Stop Right Now and Fire Your CEO
There is nothing more nerve-racking than firing somebody. Yet, here I was doing it.
“Sorry, but you just don’t fit. You were great when you started in your role here, but now things have changed and sometimes that means hard choices have to be made.”
There may have been a little quiver in my hand as I started signing the pink slip.
“The harsh reality is that sometimes a company moves faster than you and, well, you get left behind. That’s what has happened here. It’s nothing personal. It’s just business. I’m sure you understand.”
That was the second time I fired myself in my own company. Me, the owner and CEO. That was several years ago. I had spent the previous year hyper-focused on marketing and sales, and I nearly doubled the revenue in my firm. The team grew, our customer base expanded and things changed. Except for me. I was still trying to run the company like it was a microbusiness.
I’ve always been a classic example from Michael Gerber’s “The E-Myth.” I started as an IT geek, morphing from an independent consultant to a lead consultant, and eventually, a “Does Everything CEO.” I was managing all of the marketing, sales, project management, billing— if it needed to be done, I did it. And, like the business owner in Gerber’s book, I made the mistake (and sometimes continue to make the mistake) of trying to be the Chief Problem Solver.
When this happens, there are four options available: You can watch your company crash and burn— either slowly or quickly, but always inevitably. You can sell the company and let it be somebody else’s problem. You can shrink the company to a more “manageable” level. Or you can realize that you need to adapt to the new company rather than the company adapting to you.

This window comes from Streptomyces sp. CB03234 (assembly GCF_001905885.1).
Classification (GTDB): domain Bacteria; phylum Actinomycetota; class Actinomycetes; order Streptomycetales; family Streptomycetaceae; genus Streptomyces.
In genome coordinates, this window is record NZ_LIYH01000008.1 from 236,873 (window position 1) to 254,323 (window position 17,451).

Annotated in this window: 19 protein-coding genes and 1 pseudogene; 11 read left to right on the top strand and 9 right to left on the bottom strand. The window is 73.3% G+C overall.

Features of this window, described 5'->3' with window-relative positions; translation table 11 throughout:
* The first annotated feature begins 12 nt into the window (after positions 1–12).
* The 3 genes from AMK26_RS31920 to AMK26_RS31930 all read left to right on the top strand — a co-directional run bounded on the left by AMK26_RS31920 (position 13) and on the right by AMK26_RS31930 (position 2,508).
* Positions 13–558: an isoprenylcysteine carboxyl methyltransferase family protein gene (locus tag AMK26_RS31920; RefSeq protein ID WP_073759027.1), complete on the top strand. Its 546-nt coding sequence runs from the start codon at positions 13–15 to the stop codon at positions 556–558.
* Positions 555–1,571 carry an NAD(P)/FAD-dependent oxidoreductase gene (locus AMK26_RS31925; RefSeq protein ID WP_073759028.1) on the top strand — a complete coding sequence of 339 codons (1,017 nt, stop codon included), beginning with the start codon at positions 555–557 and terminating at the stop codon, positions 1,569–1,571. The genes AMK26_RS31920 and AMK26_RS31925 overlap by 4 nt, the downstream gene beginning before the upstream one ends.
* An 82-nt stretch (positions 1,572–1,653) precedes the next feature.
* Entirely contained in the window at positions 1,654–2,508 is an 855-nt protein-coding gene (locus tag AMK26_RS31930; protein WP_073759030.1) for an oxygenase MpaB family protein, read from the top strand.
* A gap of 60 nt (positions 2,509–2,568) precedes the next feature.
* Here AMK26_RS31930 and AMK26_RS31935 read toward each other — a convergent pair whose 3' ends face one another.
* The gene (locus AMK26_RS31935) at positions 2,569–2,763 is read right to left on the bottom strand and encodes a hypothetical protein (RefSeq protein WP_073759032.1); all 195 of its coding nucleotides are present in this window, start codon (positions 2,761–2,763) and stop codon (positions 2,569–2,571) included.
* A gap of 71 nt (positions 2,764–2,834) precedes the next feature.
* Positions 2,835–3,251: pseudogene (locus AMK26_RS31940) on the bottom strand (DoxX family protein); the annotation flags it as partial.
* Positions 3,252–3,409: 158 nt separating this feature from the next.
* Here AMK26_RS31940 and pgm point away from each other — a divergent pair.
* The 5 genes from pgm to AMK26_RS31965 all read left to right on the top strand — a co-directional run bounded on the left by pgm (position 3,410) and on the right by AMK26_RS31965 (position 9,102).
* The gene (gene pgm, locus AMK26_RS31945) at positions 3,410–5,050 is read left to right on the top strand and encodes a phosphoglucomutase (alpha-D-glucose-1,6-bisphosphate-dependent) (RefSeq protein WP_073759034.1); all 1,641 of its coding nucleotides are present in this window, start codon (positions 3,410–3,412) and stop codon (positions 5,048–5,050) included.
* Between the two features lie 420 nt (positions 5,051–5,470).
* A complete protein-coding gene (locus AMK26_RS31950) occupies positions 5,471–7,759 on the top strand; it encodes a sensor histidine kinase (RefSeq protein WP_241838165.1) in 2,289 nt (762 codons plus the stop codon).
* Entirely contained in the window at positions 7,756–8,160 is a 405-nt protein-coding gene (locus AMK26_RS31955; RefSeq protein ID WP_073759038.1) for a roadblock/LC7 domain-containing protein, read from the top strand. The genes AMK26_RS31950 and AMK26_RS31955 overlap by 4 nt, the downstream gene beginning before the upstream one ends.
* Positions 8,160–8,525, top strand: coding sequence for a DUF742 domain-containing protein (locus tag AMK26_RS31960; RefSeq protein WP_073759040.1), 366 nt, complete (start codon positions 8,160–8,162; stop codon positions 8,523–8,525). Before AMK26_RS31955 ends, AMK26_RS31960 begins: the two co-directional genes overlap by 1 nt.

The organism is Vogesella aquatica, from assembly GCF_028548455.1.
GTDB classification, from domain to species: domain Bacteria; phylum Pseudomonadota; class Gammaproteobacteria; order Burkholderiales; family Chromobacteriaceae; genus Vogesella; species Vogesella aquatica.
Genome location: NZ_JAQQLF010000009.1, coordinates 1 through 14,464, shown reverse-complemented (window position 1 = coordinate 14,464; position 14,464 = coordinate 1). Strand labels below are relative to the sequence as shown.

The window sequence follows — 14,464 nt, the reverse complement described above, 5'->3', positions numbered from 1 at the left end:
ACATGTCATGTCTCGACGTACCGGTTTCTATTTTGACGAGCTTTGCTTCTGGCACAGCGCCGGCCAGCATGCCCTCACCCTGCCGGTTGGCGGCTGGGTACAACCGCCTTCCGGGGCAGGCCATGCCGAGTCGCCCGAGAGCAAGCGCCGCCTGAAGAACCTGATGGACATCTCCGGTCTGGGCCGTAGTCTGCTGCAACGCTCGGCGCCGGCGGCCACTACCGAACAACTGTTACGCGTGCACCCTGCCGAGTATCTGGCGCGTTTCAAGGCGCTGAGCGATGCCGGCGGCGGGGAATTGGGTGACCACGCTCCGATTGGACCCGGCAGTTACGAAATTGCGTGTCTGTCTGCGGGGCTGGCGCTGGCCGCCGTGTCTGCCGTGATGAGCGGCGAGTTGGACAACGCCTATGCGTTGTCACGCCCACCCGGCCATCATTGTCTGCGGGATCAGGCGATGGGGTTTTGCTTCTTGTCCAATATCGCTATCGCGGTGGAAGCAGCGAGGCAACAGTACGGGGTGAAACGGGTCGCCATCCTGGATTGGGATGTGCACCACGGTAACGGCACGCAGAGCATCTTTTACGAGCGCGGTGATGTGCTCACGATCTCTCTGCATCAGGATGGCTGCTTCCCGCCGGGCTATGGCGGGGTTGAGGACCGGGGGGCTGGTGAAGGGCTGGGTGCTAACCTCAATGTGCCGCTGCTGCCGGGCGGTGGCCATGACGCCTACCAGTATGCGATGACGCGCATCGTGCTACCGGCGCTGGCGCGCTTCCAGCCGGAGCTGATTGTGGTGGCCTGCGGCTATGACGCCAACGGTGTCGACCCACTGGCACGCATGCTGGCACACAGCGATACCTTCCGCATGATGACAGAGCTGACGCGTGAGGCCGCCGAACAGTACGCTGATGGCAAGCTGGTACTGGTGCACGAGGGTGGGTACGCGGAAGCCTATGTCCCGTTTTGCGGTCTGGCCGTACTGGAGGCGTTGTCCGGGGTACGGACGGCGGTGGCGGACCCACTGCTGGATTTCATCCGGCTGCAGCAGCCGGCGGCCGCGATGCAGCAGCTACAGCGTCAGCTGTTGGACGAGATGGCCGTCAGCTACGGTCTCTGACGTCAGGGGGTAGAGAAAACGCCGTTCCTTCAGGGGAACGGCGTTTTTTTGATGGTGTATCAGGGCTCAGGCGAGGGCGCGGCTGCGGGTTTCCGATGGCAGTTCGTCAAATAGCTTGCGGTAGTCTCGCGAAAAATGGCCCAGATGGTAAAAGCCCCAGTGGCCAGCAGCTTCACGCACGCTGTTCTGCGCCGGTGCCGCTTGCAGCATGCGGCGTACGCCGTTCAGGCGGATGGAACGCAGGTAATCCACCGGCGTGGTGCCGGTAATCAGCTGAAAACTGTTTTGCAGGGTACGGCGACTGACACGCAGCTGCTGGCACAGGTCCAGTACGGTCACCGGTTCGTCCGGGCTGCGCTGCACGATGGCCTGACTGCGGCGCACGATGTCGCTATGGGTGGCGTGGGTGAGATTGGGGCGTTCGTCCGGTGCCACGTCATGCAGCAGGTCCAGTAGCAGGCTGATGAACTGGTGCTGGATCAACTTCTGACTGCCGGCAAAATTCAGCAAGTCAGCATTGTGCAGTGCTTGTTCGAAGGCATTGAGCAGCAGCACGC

Thinking back to one of the many times I’ve fired myself, one of the most important was when I let myself go as CFO. For years I had managed our books, paid the bills, invoiced the customers and even cleaned up the P&L in preparation for taxes. I did it because we weren’t big enough to hire a full-time accountant. “When we get to 10 people, then I’ll start outsourcing all of this,” was my thinking. Keep in mind I ran a typical small firm and wasn’t 100% sure why we were making money.
At the time, I was an EO Accelerator participant and members of my peer group had started using an outsourced CFO. Coincidentally, I had also started asking myself: “How do I know if I’m actually making enough money to justify all of this?” After my first meeting with the CFO, I realized I had misunderstood the purpose of the role. The CFO shared how I should rearrange my accounting to better reflect true COGS and expenses, how to know not just when but how I was making and losing money, and how to focus on the gross-profit margin versus revenue to grow the company in a healthy way.
Within several months under the CFO’s tutelage, I had increased our margin by several points, more than enough to pay for his contract. Best of all, I could finally answer the question: “Am I making money or not?” It took me being replaced—being fired, really—as CFO for the margin to increase in my company. And now I no longer have to worry (or neglect) the company financials. I had somebody that sat with me every month so I could focus on other things, which proved priceless.
Right now, as CEO, I am still the CIO, as well as the vice president of sales, account management and IT MSP automation. I wonder if it’s time to pull out the pink slip again?
Dustin Puryear is an EO Louisiana member, as well as the founder and CEO of Puryear IT, an award-winning, cloud-centric IT provider that offers strategic development and management of advanced IT solutions, both in its own data center and using Microsoft Office 365. Contact Dustin at firstname.lastname@example.org.